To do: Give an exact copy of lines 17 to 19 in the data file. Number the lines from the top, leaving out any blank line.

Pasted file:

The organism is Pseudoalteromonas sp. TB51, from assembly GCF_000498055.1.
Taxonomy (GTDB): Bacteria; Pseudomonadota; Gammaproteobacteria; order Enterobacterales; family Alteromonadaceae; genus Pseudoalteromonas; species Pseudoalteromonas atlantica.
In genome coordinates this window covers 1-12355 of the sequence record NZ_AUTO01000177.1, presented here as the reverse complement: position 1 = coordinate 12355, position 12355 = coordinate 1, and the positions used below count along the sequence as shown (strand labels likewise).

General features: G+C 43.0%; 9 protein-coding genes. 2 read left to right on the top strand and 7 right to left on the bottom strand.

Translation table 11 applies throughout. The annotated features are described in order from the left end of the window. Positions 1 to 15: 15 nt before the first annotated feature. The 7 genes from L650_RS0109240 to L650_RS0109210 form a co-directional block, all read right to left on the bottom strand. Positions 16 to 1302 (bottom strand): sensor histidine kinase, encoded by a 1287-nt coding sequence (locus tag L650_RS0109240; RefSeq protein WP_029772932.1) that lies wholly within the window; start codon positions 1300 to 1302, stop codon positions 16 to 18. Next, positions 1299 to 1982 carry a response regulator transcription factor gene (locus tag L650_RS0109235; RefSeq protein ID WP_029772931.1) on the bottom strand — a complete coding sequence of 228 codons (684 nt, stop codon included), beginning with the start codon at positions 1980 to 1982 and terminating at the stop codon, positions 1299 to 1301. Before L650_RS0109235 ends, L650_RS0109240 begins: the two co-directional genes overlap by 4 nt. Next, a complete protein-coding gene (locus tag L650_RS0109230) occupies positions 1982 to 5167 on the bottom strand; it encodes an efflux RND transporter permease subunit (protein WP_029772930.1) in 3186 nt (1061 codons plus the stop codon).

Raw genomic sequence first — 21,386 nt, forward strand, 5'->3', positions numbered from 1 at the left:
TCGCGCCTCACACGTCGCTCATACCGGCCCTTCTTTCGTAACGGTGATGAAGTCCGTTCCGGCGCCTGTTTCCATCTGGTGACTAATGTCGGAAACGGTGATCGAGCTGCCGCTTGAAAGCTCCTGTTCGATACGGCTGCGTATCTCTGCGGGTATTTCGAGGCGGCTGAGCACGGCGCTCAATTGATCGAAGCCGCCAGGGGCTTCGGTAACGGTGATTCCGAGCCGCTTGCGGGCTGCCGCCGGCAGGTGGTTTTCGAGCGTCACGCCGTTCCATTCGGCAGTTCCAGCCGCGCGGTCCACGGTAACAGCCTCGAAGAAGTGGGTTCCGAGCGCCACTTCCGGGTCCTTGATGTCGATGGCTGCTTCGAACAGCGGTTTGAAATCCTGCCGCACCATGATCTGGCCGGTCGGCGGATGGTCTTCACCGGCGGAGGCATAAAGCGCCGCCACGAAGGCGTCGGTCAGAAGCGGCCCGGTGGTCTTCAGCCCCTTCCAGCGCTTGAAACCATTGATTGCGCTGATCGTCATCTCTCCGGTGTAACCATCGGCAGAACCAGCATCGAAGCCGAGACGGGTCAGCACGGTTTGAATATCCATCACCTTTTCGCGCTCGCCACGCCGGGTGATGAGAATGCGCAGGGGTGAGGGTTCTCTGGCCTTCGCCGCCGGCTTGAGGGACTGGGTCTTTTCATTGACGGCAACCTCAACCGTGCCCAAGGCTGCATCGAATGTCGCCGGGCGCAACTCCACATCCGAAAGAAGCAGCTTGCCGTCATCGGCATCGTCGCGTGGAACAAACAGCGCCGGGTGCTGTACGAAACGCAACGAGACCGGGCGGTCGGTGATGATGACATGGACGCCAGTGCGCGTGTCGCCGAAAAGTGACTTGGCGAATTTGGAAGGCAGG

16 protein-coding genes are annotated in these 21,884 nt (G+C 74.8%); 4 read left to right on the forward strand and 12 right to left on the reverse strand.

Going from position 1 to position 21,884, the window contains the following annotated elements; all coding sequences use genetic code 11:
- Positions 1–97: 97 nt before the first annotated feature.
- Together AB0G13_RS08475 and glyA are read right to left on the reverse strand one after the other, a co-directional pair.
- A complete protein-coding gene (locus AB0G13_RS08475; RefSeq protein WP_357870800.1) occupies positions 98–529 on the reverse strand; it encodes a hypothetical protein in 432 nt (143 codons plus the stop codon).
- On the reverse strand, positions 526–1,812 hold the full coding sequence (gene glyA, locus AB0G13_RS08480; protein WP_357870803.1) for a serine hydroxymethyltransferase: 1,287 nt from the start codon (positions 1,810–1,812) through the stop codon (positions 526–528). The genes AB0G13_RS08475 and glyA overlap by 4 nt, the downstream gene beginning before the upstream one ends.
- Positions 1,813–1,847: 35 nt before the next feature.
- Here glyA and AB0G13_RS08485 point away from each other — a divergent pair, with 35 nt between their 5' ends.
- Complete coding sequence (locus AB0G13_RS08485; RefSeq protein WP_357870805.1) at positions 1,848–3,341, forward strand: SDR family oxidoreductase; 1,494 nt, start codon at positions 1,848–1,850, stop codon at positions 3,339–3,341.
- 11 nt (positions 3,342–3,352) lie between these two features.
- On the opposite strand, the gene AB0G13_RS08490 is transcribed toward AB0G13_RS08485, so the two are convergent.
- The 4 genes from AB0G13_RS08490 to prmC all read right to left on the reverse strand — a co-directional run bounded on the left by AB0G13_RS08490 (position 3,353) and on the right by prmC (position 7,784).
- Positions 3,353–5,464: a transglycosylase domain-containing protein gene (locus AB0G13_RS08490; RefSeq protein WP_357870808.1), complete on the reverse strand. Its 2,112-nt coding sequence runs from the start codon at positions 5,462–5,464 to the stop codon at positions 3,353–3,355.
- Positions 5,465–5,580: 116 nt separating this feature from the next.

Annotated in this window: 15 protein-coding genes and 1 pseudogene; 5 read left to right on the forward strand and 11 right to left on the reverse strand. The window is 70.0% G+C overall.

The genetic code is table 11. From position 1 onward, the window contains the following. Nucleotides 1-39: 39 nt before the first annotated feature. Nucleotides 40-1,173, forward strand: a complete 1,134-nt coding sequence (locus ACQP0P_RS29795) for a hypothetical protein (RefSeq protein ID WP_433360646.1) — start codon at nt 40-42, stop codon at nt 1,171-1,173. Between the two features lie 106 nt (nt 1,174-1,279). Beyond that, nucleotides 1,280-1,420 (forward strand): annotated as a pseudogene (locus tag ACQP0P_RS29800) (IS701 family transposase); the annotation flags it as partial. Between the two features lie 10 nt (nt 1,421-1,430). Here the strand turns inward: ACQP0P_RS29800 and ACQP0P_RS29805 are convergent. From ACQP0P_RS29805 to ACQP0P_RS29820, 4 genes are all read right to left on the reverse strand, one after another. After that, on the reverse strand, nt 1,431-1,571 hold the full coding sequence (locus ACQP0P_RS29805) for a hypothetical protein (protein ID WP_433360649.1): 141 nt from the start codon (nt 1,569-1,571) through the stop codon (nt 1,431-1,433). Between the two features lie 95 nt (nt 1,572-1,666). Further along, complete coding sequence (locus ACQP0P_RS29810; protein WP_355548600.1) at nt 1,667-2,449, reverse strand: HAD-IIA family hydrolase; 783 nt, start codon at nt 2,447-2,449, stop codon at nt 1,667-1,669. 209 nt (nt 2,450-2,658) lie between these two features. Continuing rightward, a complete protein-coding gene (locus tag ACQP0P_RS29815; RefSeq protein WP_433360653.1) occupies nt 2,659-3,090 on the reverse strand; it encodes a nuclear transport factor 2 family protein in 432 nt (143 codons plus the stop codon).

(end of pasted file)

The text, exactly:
- 11 nt (positions 3,342–3,352) lie between these two features.
- On the opposite strand, the gene AB0G13_RS08490 is transcribed toward AB0G13_RS08485, so the two are convergent.
- The 4 genes from AB0G13_RS08490 to prmC all read right to left on the reverse strand — a co-directional run bounded on the left by AB0G13_RS08490 (position 3,353) and on the right by prmC (position 7,784).